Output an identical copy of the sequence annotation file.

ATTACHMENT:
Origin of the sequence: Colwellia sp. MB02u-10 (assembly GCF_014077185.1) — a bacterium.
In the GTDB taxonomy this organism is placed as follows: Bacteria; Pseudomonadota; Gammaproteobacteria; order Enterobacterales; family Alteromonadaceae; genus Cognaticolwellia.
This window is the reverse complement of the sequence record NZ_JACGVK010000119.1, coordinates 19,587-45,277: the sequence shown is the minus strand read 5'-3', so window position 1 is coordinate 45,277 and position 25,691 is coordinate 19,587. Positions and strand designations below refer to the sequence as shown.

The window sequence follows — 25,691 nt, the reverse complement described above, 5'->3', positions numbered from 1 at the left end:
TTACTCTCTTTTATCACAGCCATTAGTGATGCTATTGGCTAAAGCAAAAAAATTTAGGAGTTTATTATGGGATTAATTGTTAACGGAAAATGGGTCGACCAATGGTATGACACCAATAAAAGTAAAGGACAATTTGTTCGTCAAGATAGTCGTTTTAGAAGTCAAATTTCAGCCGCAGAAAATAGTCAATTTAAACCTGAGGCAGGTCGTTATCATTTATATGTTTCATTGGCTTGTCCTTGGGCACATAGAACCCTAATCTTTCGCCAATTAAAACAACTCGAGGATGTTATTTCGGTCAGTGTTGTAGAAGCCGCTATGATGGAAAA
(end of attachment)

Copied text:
Origin of the sequence: Colwellia sp. MB02u-10 (assembly GCF_014077185.1) — a bacterium.
In the GTDB taxonomy this organism is placed as follows: Bacteria; Pseudomonadota; Gammaproteobacteria; order Enterobacterales; family Alteromonadaceae; genus Cognaticolwellia.
This window is the reverse complement of the sequence record NZ_JACGVK010000119.1, coordinates 19,587-45,277: the sequence shown is the minus strand read 5'-3', so window position 1 is coordinate 45,277 and position 25,691 is coordinate 19,587. Positions and strand designations below refer to the sequence as shown.

The window sequence follows — 25,691 nt, the reverse complement described above, 5'->3', positions numbered from 1 at the left end:
TTACTCTCTTTTATCACAGCCATTAGTGATGCTATTGGCTAAAGCAAAAAAATTTAGGAGTTTATTATGGGATTAATTGTTAACGGAAAATGGGTCGACCAATGGTATGACACCAATAAAAGTAAAGGACAATTTGTTCGTCAAGATAGTCGTTTTAGAAGTCAAATTTCAGCCGCAGAAAATAGTCAATTTAAACCTGAGGCAGGTCGTTATCATTTATATGTTTCATTGGCTTGTCCTTGGGCACATAGAACCCTAATCTTTCGCCAATTAAAACAACTCGAGGATGTTATTTCGGTCAGTGTTGTAGAAGCCGCTATGATGGAAAA